Fast forward a few weeks, and WOW, what a change! Normal stools, no more tense, screaming baby, no more diaper rash, no more rough spots on her skin. I remained dairy and soy free until Crawford was around 8 months old ("testing" every month to six weeks or so with a small amount of milk or cheese...and seeing the negative reactions very quickly) at which point she was able to handle small amounts of dairy and soy in my diet.
Here is some information and websites that I found very helpful in the months I was dairy and soy free.
• There is no simple test to determine a MSPI, nor is there a "quick fix" or medication for it. The way to test and to treat is to eliminate the suspected cause. Your pediatrician may want you to bring in a stool sample to test for blood (mine did) as this can be an indicator of a MSPI.
• MSPI is NOT the same as an allergy, and is not the same as being "lactose intolerant". Most MSPIs are outgrown by baby's first birthday.
• One important thing to remember is that labels won't just include the words "milk" or "soy"...there are so many different names for milk-based and soy-based ingredients.
Dairy ingredients:
Soy ingredients:
• I found conflicting information on butter and also soy lecithin. Some sources said they were fine because they are fats not protein, some sources I found said that they should be avoided because they were made from dairy/soy. Personally, I was able to have *small* amounts of both without Crawford showing any adverse reactions.
• Milk-Free Mama ( is a personal blog that appears to have lots of good information.
• Bean Mom ( has a great list of resources, although some of the links appear to be outdated.
• MSPI Guide ( has quite a bit of helpful info, as well as a cookbook that can be purchased (I didn't purchase it so I can't speak for it's helpfulness)
• The No Milk Page is a great resource (
• Someone suggested (why didn't I think of this?!) that when you're out to eat, make sure to tell the waiter that you're allergic to milk and soy, and have them help you and/or speak with the chef about what is safe for you to eat. For me, I basically stopped eating out at all, or would get something like a salad with no cheese, no creamy dressings, etc.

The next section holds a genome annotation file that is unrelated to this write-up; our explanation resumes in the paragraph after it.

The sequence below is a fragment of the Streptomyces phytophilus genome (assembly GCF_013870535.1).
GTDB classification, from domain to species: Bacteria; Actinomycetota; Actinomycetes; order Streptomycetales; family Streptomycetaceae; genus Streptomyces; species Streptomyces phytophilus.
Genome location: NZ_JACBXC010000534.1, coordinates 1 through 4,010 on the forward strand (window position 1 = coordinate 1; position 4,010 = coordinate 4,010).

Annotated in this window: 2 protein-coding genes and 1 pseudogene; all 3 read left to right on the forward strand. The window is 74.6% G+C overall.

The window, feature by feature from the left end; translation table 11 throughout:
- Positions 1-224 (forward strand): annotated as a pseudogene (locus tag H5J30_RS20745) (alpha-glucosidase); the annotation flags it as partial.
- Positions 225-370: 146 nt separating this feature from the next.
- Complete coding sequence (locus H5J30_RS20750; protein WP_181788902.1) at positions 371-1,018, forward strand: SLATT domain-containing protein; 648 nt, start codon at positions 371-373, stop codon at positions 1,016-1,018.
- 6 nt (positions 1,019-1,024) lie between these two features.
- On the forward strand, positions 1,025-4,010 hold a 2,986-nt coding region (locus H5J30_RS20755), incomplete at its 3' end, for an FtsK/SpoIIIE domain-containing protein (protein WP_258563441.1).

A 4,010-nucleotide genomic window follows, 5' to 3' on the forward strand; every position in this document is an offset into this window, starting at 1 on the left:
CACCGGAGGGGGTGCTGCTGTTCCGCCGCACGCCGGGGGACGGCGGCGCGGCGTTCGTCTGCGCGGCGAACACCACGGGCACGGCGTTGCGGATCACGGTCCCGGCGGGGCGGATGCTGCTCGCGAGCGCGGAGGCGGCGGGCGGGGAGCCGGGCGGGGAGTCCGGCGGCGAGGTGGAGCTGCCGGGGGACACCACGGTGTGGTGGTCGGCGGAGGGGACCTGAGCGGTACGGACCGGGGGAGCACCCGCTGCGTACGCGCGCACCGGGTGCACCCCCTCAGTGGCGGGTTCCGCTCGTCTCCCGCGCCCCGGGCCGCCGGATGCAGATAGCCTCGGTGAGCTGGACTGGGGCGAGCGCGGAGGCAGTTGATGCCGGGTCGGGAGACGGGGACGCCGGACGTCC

• I didn't know how I would survive without my morning cup of coffee and my (way too often) evening bowl of ice cream. I found that for coffee, heating a mug of vanilla rice milk and then adding a generous spoonful of instant coffee was a good substitute. For ice cream, I preferred rice-milk desserts rather than the coconut ones.
• Just because something says "non-dairy" (like coffee creamer) does not mean it's dairy free.
• Eating a dairy and soy free diet actually helped me cut out many of the processed and/or pre-prepared foods I had gotten used to eating. I made basically everything I ate from scratch...and we had many, many, many meals of grilled/roasted chicken, grilled/steamed/roasted veggies, and whole wheat pasta or rice. I'm sure you can get much more creative than I did :)
• Many chain type restaurants have allergy info on their websites that you can consult before dining out.
• Once C was able to tolerate me eating milk/soy ingredients for a few months, I began to slowly introduce milk/soy into her (solids) diet. Unfortunately, it did NOT go well. Many of the same symptoms from those first weeks were cropping up, although they weren't nearly as severe. Now at 15 months old, she can handle very small amounts of dairy/soy ingredients (ex. a small sprinkle of Parmesan on pasta, soy sauce used in a marinade on meat/chicken, etc) but cannot eat large amounts of yogurt/cheese/milk/edamame, etc. Our pediatrician feels that she will outgrow this by 18-24 months old.
I hope that this information has been helpful. I promise, if your child has MSPI, going dairy and soy free is not nearly as hard as it seems in the beginning. And, it's all worth it to have a happy, healthy, thriving nursling!!

November Meetings

November 4th 10:15 to 11:30 am - St Andrew's Church on Whilden Street, Mount Pleasant
For more info call Marlo at 278-1688

November 15th 9:30 to 11 am - Mount Pleasant Hospital on 17 North, Mount Pleasant
For more info call Beth at 469-4404

November 18th 10:15 to 11:30 am - John Wesley United Methodist Church on Savannah Hwy, West Ashley
For more info call Mandy at 270-9845

Meetings are always FREE. Pregnant moms are encouraged to attend. Babies and children always welcome!

La Leche League is an international, nonprofit, nonsectarian organization dedicated to providing education, information, support, and encouragement to women who want to breastfeed.